It gives me great pleasure to announce the release of PyJuggler 1.0.0. This release is fully compatible with VR Juggler 2.0.0 and is ready for widespread use. Since PyJuggler 1.0 Beta 2 was released, many bugs were fixed in classes introduced in PyJuggler 1.0 Beta 1. These classes were primarily in the modules PyJuggler.snx and PyJuggler.gadget, so they may not have seen too much use yet. Users updating to PyJuggler 1.0.0 are strongly encouraged to update to PyGMTL 0.4.9 as well. That release has a couple of important bug fixes relative to PyGMTL 0.4.8.
For more information and downloads, go to the PyJuggler website:
The full source code and binary versions of PyJuggler for Fedora Cora 4 (x86), Red Hat Enterprise Linux 4 (AMD64/EM64T), Red Hat Enterprise Linux 3 for SGI Prism (IA-64), Mac OS X Tiger, and Microsoft Windows can be downloaded from this page:
Please note that there are two separate builds for Windows: one for Python 2.3 and one for Python 2.4.
PyJuggler documentation can be found here:
The pydoc-generated API documentation for PyJuggler and PyGMTL is available with the pre-compiled releases and from the above page.
All pre-compiled releases include a compiled version of PyGMTL 0.4.9, which includes pickling support for all GMTL data types. A pre-compiled copy of Boost.Python from Boost 1.32.0 comes with the VR Juggler 2.0.0 dependencies. It is highly recommended that the dependency distribution be used.
The pre-compiled versions of PyJuggler (except the Mac OS X version) were built against Open Scene Graph 0.9.9. To my knowledge, there is not yet a full release of PyOSG that is up to date with the Open Scene Graph 0.9.9 API, but I hope that one will be available soon. If you are using OSG 0.9.8, you will have to rebuild PyJuggler against that version. If you are not using OSG at all, do not worry about this detail. The access to PyJuggler.vrj.OsgApp through PyJuggler is optional, and its availability is determined at run time.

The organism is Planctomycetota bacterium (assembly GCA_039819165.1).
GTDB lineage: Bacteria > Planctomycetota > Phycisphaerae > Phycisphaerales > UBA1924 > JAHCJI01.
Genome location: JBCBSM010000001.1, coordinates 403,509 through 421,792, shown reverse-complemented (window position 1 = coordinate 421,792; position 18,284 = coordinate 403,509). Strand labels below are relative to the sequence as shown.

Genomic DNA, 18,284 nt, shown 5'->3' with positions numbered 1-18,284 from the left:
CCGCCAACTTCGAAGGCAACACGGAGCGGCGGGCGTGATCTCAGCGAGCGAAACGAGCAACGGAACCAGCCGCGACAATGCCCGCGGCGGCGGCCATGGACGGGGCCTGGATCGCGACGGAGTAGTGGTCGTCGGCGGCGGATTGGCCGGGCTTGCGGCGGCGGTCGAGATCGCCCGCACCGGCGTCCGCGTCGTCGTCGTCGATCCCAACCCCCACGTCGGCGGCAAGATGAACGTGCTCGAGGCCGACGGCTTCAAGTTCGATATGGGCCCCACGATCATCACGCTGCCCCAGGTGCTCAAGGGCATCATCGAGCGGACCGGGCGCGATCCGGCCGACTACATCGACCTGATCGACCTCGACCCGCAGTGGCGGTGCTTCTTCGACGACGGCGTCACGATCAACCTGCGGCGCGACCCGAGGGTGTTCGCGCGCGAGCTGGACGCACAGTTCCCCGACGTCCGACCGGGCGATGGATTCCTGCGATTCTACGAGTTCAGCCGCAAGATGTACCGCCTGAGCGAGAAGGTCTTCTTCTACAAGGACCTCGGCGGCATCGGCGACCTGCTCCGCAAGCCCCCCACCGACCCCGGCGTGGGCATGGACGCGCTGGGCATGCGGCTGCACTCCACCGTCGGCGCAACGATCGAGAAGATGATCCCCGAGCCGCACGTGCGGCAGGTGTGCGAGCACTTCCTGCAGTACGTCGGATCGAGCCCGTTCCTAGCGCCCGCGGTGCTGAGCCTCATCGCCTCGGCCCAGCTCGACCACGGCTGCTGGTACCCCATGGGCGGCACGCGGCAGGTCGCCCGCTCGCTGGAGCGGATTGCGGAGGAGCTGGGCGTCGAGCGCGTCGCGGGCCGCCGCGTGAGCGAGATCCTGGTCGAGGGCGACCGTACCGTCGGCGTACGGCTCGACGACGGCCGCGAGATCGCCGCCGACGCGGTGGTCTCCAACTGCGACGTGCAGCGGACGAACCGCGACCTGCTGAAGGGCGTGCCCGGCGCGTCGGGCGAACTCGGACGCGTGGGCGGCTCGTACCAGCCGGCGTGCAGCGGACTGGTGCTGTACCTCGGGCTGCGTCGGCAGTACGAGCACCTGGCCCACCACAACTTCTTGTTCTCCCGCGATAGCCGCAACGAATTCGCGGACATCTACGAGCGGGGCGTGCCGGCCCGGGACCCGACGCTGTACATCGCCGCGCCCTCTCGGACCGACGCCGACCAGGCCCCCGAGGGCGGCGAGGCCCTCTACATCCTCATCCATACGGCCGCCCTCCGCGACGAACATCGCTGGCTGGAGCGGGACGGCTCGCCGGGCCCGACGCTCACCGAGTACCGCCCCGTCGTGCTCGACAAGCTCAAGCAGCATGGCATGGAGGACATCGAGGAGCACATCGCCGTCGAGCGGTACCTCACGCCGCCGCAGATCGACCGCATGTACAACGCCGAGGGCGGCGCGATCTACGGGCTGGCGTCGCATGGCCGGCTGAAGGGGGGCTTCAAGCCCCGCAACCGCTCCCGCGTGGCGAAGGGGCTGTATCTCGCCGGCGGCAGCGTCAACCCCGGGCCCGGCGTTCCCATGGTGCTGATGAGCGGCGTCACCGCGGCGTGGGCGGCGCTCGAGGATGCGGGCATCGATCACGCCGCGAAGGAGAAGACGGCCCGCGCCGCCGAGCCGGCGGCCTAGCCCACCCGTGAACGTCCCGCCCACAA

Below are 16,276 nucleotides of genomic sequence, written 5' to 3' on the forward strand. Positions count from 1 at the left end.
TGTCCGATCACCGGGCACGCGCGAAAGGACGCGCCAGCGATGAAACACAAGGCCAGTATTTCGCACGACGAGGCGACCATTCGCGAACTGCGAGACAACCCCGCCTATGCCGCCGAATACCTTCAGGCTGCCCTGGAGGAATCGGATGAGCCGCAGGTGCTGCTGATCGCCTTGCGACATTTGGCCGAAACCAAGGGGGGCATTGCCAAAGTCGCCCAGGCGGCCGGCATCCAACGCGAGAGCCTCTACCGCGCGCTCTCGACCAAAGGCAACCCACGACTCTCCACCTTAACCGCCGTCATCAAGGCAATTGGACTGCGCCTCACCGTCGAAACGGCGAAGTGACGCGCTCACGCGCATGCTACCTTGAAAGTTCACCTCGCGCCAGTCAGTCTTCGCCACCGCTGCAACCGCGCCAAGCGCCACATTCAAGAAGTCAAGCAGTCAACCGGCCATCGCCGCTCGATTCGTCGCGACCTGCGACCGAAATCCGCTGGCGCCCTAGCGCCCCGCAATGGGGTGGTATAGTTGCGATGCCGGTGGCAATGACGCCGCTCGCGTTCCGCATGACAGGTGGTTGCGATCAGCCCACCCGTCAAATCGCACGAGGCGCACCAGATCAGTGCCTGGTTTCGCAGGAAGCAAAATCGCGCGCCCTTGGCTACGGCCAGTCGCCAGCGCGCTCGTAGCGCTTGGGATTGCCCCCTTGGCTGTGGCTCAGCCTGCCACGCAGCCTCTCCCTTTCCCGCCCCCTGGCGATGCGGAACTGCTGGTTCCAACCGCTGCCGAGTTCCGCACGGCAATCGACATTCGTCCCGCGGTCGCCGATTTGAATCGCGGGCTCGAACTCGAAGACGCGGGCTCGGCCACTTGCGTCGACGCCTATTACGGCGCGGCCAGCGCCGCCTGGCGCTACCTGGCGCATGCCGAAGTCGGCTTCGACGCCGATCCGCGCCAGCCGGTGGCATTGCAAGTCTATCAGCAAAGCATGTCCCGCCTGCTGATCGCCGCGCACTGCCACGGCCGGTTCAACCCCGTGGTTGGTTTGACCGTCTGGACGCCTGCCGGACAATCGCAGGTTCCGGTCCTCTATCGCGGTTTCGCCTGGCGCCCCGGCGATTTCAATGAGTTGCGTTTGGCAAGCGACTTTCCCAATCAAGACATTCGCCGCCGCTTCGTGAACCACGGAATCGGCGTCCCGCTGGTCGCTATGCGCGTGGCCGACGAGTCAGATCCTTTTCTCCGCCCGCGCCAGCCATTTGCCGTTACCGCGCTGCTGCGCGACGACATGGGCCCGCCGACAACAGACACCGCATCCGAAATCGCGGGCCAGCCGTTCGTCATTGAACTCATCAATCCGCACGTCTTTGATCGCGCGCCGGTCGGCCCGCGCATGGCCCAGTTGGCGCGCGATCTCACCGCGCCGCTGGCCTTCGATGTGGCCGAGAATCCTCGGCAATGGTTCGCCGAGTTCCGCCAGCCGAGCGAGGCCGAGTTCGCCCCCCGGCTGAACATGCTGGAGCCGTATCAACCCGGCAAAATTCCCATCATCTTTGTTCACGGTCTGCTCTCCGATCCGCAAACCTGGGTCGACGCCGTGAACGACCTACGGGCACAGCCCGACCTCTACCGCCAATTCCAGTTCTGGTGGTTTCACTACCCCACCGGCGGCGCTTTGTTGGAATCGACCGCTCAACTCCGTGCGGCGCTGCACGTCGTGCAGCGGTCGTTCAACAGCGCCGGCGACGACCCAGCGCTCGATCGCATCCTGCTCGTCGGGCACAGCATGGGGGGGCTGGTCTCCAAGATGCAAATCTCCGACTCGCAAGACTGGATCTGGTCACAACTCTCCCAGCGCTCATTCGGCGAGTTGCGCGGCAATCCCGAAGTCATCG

What is PyJuggler?
PyJuggler is an extension to VR Juggler I started in my spare time one weekend in November 2002. Its main purpose is to fulfill a goal I have had for a long time: the ability to write VR Juggler application objects in a scripting language. In this case, the language is Python, a mature and popular object-oriented scripting language.
Using PyJuggler, it is possible to write a VR Juggler application object in Python and load the object into the VR Juggler kernel, which of course is written in C++. Python-based application objects can even be mixed with C++ application objects in the same kernel. Lastly, it is possible to write the equivalent of a C++ main() function in Python so that a developer need never see or write any C++ code to use VR Juggler.
PyJuggler is built on top of the excellent Boost.Python v2 library (http://www.boost.org/libs/python/). Boost.Python makes the mapping between C++ and Python quite simple. It also makes embedding Python in C++ vastly easier than was previously possible.
The exposure of Juggler C++ classes to Python through PyJuggler should be comprehensive enough to allow full-featured VR Juggler application objects to be written in Python using OpenGL. The use of Open Scene Graph depends on the availability of PyOSG. Support for accessing OpenSG will likely be available in a future release sometime later this year.
To use Boost (and Boost.Python specifically) on Mac OS X Tiger (version 10.4), it is necessary to get the in-progress Boost 1.33.0 source from the Boost CVS repository. Boost 1.32.0 will not compile on Mac OS X Tiger without modifications to the Boost build. The VR Juggler 2.0.0 release for OS X Tiger includes the necessary components of Boost in order for PyJuggler 1.0.0 to be used on Mac OS X Tiger.
There is a branch in the PyJuggler CVS module to allow bug fix releases of PyJuggler 1.0 to be made as necessary. The HEAD branch of the CVS module is for the development of PyJuggler 1.1--the code that will become PyJuggler 1.2. PyJuggler 1.1 already has some significant changes relative to PyJuggler 1.0 to improve performance and memory efficiency. Unfortunately, these changes will not be merged to the PyJuggler 1.0 branch because they would cause a major change to the (internal) run-time behavior of PyJuggler, and this could introduce a highly undesirable degradation of stability. The changes will be allowed to mature in PyJuggler 1.1 to be released in PyJuggler 1.2.
Other than that, PyJuggler 1.1 will be kept in sync with VR Juggler 2.1, and new features will be added when the need arises.